Tuesday, May 31, 2016

HWE Hurricane Decals

Last time I mentioned the Home War Establishment Hurricane project for IPMS Canada  What started as a simple article expanded to a four part project and an accompanying decal sheet. It was fun to see a few of the Hurricanes I researched appear on an actual decal sheet. Artwork was done by Bob of Illiad Design and printing was done by Canuck Model Products. The sheet will be included free in the Fall 2016 issue of Random Thoughts (RT) which will also have a full explanation of the four subjects, some tips on how to model RCAF Hurricanes, and finally will complete the story of the Hurricane XII and XIIA.  (The other two portions of the article are mostly photographs and will appear in upcoming issues of  the IPMS Canada e-mail newsletter BeaveRTales.)

The free decal sheet will only available to IPMS Canada members whose memberships are current when the Fall 2016 issue of RT is mailed out, so please visit the link to join the Society or renew your membership.

Monday, May 23, 2016

HWE Hurricane Project

One of the reasons my modeling has been on hiatus for a few weeks was to fallow me additional time to finish the Hurricane project for IPMS Canada.  Like most research and writing projects, this one took longer than expected, so I'm very excited to announce that Part 1 of the RCAF Home War Establishment Hurricane project is included in the Summer 2016 issue of Random Thoughts (RT), which is currently at the printer. This is my humble attempt to correct some of the confusion and misconceptions floating around about RCAF's Hawker Hurricanes.  Part 1 features the UK built Hurricanes, the CCF Battle-Hurricanes and CCF Sea Hurricanes, including a little diversion into the MSFU story.  The article is illustrated with many previously unseen photos, which include such oddities as the RCAF's Airacobra, MSFU Hurricanes refinished in Canada with atypical roundels, and Hurricane 323, the only UK built "rag wing" Hurricane to serve with both the HWE in Canada and fire its guns in anger during the Battle of Britain.

Now, I'll get busy finishing Part 2, which will feature the Hurricane XII and XIIA and a free decal sheet of HWE Hurricanes in 1/72 and 1/48.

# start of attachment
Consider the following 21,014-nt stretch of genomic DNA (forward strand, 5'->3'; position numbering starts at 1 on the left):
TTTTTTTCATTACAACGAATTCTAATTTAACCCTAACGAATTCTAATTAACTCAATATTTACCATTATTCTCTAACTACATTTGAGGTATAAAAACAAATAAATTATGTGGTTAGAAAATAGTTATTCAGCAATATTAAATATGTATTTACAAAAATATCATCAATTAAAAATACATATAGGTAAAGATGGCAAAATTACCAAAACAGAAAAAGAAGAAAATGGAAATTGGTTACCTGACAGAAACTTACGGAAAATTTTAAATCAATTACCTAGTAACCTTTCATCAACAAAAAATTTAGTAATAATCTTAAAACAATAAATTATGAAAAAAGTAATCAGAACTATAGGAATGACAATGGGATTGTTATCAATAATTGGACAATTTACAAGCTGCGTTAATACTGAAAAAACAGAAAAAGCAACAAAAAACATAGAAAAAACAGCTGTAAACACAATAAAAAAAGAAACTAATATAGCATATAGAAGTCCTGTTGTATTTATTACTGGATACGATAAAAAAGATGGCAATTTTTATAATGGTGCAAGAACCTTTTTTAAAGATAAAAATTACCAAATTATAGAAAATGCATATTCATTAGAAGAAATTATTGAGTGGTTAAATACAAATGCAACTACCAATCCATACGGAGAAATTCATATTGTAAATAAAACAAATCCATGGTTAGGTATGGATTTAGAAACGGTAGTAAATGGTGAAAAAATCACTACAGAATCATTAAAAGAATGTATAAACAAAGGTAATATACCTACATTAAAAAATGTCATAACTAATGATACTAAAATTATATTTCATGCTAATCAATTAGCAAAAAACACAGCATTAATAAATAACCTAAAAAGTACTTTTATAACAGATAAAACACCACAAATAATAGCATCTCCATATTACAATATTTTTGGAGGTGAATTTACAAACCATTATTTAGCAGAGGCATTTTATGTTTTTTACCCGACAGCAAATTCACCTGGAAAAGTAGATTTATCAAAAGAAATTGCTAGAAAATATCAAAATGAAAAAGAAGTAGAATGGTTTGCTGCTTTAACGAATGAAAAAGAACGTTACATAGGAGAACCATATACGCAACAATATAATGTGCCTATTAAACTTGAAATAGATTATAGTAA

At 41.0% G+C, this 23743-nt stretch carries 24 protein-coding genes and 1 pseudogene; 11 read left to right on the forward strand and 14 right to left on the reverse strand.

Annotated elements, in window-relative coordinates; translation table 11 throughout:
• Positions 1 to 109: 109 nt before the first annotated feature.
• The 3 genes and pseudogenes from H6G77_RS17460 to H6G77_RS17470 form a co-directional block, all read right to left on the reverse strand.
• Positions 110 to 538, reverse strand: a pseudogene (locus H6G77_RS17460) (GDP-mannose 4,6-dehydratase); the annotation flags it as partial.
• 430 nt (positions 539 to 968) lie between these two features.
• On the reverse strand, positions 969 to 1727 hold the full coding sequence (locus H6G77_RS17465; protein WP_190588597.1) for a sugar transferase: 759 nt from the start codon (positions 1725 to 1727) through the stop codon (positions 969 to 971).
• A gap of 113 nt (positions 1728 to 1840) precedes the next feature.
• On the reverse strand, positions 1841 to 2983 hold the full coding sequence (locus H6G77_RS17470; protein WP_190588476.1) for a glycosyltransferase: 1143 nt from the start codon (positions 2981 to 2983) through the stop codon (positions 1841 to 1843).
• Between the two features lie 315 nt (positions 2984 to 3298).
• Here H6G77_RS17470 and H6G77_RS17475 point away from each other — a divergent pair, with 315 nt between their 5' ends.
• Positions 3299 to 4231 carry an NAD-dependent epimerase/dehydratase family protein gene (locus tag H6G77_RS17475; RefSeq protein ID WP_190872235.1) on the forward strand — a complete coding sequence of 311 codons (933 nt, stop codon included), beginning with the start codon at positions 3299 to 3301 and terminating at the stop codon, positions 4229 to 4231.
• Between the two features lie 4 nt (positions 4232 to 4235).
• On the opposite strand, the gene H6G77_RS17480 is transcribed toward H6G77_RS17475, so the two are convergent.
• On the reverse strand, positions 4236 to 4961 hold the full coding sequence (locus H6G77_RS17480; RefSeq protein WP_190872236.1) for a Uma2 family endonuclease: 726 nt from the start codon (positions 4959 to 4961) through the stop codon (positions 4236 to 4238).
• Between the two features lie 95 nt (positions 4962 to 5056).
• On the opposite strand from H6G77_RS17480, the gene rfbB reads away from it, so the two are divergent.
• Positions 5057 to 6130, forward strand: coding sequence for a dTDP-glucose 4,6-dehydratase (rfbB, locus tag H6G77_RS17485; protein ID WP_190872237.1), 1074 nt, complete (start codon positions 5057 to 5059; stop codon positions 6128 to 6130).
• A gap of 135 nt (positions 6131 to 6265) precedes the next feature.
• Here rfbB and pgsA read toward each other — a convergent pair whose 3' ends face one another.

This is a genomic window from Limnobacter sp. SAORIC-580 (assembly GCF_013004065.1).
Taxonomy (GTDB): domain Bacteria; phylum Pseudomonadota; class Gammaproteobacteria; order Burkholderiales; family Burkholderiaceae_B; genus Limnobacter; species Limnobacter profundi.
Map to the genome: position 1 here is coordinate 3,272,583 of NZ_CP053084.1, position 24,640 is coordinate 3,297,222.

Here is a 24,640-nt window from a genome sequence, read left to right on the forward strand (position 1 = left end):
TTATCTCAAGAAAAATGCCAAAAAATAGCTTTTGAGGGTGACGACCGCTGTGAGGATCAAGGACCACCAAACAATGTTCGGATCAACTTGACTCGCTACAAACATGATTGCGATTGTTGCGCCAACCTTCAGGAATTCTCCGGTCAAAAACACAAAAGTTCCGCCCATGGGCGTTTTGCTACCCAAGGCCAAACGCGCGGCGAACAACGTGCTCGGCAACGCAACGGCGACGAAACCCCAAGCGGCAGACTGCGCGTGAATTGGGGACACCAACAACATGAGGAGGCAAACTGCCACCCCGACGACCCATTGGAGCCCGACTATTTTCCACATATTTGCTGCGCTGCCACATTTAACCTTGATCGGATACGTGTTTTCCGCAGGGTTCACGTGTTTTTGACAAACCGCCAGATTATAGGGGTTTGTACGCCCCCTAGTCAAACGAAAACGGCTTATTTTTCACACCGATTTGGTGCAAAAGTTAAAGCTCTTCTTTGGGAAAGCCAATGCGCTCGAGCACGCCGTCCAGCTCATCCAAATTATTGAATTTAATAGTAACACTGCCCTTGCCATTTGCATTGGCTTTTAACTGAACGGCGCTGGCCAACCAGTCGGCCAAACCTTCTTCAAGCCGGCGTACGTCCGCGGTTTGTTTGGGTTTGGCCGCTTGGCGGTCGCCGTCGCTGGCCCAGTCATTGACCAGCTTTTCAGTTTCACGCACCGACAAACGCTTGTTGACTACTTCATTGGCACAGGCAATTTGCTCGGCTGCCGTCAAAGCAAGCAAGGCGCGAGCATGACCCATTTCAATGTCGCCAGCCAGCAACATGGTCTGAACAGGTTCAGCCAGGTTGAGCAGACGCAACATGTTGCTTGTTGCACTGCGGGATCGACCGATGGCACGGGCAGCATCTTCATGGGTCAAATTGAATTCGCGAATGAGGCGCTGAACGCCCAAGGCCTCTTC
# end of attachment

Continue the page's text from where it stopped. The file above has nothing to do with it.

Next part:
RT, and the free decal sheet, are only available to IPMS Canada members, so please visit the link to join the Society.

Monday, May 16, 2016

Negative Ghostrider

Today is the 30th Anniversary of the release of Top Gun, a movie that probably did as much for the legacy of the F-14 Tomcat as the aircraft itself. I remember seeing it for the first time 30 years ago with my Uncle Ron in Ottawa. At the time, I was a pretty precocious youngster and was aghast at all the technical errors and blatant bombast. However, as I've grown older, I've realized the genius of the movie itself. Rock music, aviation porn (the opening scene especially), fighter jets, and naval aviators who spout pithy catch phrases. What's not to love? Pure escapist fun.  (Though I still have a hard time with line "Mayday, mayday, Mav's in trouble! He's in a flat spin, he's heading out to sea..."  Huh, what?)

However, it is not well known that Top Gun was heavily inspired by (aka plagiarized from) the British film High Flight. Both feature young aviators flying the the newest fighter type at the time (Hawker Hunters in High Flight and F-14 Tomcats in Top Gun). Both feature a climax that involves combat with a vague enemy air force. The ending of High Flight is borrowed as the introduction of Top Gun and both High Flight and Top Gun feature a cocky anti-authoritarian pilot with daddy issues. Sadly, High Flight does not contain a line about seeing a MiG-16 do a 1G negative dive and some of the ladies may lament the lack of a volleyball scene. (It does, however, feature a RC model of a UFO.)

All this being said, there are two things about Top Gun that I never really understood: Maverick and the Tomcat. I've never been the cool kid, so it's hard to relate to Mr. Cruise and, sure, Tomcats are cool and all, but I'd much rather be the in-control seasoned professional - like Jester - flying the A-4 Skyhawk. I remember when Testors issued their Italeri rebox movie tie-in models. I bypassed the F-14 and built the A-4 instead. (Sadly, it was an A-4M and not the correct A-4F, but life was much simpler then.) I also lusted after the Airfix Top Gun boxing of their A-4 Skyhawk. Thankfully, it would be years before I would see that kit in person for the first time.  That probably saved me a little childhood trauma.  (Ugh, what a terrible kit.)

With Tamiya announcing a new 1/48 F-14A Tomcat last week - interesting timing, eh? - I'd still rather see a new tool 1/72 A-4 Skyhawk family. But then, that might just be me.

It's been interesting watching the online reaction to the Tamiya F-14 announcement. I remember back in the younger days of the internet when anything released by Tamiya was hailed with reverence by modelers. These days, some have already blasted the new release as "lacking detail" and dubbed it inferior to a vaporware kit that not only hasn't been tooled, but for which CAD drawings haven't even been released. Oh, poor Tamiya, to go from being top of the hill to has-beens and "so out of touch with what serious modelers want." I'm not much a gambler, but I'll bet Tamiya gets the last laugh on this one.

Friday, May 13, 2016

Great YouTube Modeling

This article is entitled "Watch the World's Most Patient Model Maker Build Flawless Airplane Replicas." Clearly with that title the article is not about your author, but it is certainly worthwhile checking out Mr. Damek's YouTube channel.